Greatest Sea Assault In History, D-Day Was the Beginning of the End of World War II in Europe
Some 20,000 Soldiers and 20,000 civilians, died amid the devastation in Normandy on June 6, 1944.
June 5, 2019
London (dpa) - More than 150,000 British, US, French, Canadian, Polish and other Allied troops landed in Normandy in German-occupied western France on June 6, 1944, staging "the greatest amphibious operation in history," according to Britain's National Army Museum (NAM).
The Allies spent months planning the operation and assembling troops, supplies and military hardware.
The soldiers used some 3,100 landing craft that also carried heavy weapons, protected by 1,200 warships and 1,000 planes.
Adolf Hitler's Nazi Germany had some 50,000 troops near the target area of the French coast, and relatively few aircraft there.
Most divisions of the Germans' western army were deployed further north where the Allies were expected to try to land.
Germany had built an "Atlantic wall," a chain of defensive forts, bunkers and gun emplacements stretching some 1,500 miles from Norway to the south of France and strengthened by barricades and mines on beaches.
In the D-Day landing area, the beaches were only partially secured. The coastal defenses further north near the port of Calais, where the landing was expected, were better developed.
The Allies began Operation Neptune late in the afternoon of June 5, launching an armada of more than 5,000 ships carrying troops and supplies from ports in southern England.
The first transport planes and gliders began the airborne assault later that night as the Allies targeted five coastal sections east of the port of Cherbourg, using the code names Utah, Omaha, Gold, Juno and Sword.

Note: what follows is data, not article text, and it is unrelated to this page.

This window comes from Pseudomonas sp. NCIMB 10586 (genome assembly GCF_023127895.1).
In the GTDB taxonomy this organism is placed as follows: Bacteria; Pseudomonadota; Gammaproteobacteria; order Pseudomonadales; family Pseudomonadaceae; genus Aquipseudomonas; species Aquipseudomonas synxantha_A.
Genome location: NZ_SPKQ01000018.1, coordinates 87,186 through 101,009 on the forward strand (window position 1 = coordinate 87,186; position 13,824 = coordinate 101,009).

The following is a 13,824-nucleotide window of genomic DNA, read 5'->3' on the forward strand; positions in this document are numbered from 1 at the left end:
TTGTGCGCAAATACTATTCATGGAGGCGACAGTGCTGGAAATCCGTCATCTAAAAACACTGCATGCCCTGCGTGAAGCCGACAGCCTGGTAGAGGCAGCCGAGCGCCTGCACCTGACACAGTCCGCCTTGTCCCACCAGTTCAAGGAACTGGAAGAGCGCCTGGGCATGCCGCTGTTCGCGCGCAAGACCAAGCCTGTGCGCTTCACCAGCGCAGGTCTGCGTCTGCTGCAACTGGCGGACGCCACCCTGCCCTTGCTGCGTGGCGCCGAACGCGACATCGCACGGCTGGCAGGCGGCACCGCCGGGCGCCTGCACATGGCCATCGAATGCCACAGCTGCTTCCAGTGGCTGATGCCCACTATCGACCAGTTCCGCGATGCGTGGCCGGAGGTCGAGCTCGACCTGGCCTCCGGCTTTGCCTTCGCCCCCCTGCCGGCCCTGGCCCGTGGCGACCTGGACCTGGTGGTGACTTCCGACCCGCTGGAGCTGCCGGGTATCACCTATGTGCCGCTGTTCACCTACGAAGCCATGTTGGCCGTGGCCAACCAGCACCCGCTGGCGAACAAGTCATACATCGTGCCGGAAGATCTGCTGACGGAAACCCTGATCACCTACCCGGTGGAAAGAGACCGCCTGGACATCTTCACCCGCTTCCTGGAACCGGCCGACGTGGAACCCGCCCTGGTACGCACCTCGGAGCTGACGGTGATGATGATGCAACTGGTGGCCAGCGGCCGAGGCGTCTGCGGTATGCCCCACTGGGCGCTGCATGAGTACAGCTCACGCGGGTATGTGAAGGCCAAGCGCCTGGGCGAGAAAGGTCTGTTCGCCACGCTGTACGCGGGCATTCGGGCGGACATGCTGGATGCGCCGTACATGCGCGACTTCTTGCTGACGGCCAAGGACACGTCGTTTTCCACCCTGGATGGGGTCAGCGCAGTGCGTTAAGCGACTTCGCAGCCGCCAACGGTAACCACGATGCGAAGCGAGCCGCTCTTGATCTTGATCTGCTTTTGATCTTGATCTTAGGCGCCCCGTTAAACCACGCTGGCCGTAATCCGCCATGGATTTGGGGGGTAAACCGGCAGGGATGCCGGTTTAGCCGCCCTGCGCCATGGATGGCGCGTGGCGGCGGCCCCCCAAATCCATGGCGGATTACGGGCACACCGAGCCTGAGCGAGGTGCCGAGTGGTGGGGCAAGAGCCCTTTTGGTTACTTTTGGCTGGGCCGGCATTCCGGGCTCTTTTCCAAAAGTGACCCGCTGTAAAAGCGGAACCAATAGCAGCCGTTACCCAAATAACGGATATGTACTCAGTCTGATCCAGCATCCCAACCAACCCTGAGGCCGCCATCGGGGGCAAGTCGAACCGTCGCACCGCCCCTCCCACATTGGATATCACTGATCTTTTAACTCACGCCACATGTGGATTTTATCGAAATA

Allied warplanes began a day-long bombardment of coastal defenses and German troops in the early hours of June 6.
"Heavy bombing, along with a massive naval bombardment, destroyed many of the German defenses," allowing assault troops to land on the five beaches, according to the NAM.
The operation succeeded after six days of fighting, allowing the Allies to connect the five bridgeheads into a 65 mile wide front. The Allies registered losses of about 12,000 men, including about 4,400 dead, on the evening of D-Day,.
The number of German wounded, missing and killed was estimated at 4,000 to 9,000 men.
In the following "Operation Overlord" to seize Paris in August 1944, an estimated 200,000 Germans and 70,000 Allies died.
Up to 20,000 civilians also died amid the devastation in Normandy.
The Allies had also used "elaborate deception plans to convince the enemy that the main landing would be in Calais," including the use of double agents to spread false information, heavy bombing of Calais and a dummy 'army' being set up in eastern England.
They also deployed special forces teams and saboteurs working with the French resistance.
A Supreme Allied Command was set up under US General Dwight Eisenhower to coordinate the D-Day assault by sea, air and land. Eisenhower served as US president from 1953 to 1961.